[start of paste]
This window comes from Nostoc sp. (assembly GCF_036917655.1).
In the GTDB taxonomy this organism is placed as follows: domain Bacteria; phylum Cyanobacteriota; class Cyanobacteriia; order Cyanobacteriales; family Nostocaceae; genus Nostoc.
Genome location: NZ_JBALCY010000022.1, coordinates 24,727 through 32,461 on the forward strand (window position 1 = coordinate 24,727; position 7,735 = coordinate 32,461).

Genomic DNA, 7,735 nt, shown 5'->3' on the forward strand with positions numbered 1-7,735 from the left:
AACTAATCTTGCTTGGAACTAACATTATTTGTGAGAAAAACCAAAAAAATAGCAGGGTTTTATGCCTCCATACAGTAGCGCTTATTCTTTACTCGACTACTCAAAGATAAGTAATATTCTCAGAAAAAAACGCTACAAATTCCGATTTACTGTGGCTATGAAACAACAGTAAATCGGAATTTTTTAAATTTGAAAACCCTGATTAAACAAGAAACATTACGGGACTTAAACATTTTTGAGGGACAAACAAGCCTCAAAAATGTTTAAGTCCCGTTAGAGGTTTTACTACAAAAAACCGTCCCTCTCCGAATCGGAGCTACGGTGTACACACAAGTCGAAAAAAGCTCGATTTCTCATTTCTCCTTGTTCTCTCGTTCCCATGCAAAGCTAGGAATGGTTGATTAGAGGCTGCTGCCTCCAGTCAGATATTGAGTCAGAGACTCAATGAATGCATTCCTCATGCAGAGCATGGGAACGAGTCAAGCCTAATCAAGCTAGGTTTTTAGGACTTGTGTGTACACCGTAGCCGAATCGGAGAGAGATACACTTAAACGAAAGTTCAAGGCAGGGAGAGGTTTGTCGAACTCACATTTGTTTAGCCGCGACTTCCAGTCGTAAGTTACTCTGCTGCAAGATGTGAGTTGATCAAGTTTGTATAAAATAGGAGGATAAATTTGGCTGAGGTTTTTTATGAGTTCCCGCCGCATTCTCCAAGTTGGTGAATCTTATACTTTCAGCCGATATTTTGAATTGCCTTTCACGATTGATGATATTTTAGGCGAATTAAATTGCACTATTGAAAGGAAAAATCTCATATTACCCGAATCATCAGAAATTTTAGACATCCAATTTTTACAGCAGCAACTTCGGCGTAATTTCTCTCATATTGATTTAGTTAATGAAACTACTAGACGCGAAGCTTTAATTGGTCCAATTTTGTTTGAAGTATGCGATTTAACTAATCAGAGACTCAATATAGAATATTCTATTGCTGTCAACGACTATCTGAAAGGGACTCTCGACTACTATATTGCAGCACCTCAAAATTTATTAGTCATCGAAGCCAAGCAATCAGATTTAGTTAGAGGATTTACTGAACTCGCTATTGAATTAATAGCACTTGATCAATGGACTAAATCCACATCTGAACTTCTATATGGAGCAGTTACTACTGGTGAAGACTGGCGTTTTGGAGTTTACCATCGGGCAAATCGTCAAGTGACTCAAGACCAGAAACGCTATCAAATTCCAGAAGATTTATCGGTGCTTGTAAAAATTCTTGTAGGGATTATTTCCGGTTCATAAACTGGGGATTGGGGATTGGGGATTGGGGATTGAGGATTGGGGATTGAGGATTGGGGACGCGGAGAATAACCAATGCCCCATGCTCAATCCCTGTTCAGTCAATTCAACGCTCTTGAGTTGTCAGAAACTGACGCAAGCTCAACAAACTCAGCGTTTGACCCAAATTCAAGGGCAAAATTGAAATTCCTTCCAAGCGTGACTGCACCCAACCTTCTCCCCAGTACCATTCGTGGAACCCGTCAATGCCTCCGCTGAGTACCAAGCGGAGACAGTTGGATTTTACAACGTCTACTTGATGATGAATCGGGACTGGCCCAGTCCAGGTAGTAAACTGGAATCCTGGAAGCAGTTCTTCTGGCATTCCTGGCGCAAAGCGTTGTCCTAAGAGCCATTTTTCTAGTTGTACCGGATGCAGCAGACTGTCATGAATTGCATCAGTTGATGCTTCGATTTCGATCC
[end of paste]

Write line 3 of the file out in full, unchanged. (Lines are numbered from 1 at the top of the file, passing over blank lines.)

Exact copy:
Genome location: NZ_JBALCY010000022.1, coordinates 24,727 through 32,461 on the forward strand (window position 1 = coordinate 24,727; position 7,735 = coordinate 32,461).